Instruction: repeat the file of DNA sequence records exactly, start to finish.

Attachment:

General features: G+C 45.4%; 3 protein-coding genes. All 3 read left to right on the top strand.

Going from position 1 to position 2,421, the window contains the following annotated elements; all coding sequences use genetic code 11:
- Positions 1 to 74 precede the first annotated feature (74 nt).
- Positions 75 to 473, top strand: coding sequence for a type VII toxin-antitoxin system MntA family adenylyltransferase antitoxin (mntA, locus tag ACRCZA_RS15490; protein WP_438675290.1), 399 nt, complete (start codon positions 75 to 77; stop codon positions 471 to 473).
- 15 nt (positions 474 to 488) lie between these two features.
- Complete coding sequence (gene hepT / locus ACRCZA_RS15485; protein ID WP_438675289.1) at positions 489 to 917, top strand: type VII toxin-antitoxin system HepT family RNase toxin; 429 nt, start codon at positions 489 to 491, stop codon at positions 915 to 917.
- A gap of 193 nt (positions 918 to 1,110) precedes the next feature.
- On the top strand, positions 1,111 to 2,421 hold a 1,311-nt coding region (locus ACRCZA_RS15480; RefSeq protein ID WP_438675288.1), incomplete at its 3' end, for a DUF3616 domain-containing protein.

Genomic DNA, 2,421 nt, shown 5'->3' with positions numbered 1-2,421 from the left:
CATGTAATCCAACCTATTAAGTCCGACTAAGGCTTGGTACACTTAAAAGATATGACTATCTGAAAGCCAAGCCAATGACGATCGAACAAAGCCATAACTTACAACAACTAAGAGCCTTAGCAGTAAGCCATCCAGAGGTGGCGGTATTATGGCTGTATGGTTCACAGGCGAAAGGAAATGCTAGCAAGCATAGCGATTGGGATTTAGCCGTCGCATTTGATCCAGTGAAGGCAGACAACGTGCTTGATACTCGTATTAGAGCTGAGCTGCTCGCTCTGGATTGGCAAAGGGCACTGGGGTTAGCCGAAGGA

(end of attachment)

General features: G+C 45.4%; 3 protein-coding genes. All 3 read left to right on the top strand.

Going from position 1 to position 2,421, the window contains the following annotated elements; all coding sequences use genetic code 11:
- Positions 1 to 74 precede the first annotated feature (74 nt).
- Positions 75 to 473, top strand: coding sequence for a type VII toxin-antitoxin system MntA family adenylyltransferase antitoxin (mntA, locus tag ACRCZA_RS15490; protein WP_438675290.1), 399 nt, complete (start codon positions 75 to 77; stop codon positions 471 to 473).
- 15 nt (positions 474 to 488) lie between these two features.
- Complete coding sequence (gene hepT / locus ACRCZA_RS15485; protein ID WP_438675289.1) at positions 489 to 917, top strand: type VII toxin-antitoxin system HepT family RNase toxin; 429 nt, start codon at positions 489 to 491, stop codon at positions 915 to 917.
- A gap of 193 nt (positions 918 to 1,110) precedes the next feature.
- On the top strand, positions 1,111 to 2,421 hold a 1,311-nt coding region (locus ACRCZA_RS15480; RefSeq protein ID WP_438675288.1), incomplete at its 3' end, for a DUF3616 domain-containing protein.

Genomic DNA, 2,421 nt, shown 5'->3' with positions numbered 1-2,421 from the left:
CATGTAATCCAACCTATTAAGTCCGACTAAGGCTTGGTACACTTAAAAGATATGACTATCTGAAAGCCAAGCCAATGACGATCGAACAAAGCCATAACTTACAACAACTAAGAGCCTTAGCAGTAAGCCATCCAGAGGTGGCGGTATTATGGCTGTATGGTTCACAGGCGAAAGGAAATGCTAGCAAGCATAGCGATTGGGATTTAGCCGTCGCATTTGATCCAGTGAAGGCAGACAACGTGCTTGATACTCGTATTAGAGCTGAGCTGCTCGCTCTGGATTGGCAAAGGGCACTGGGGTTAGCCGAAGGA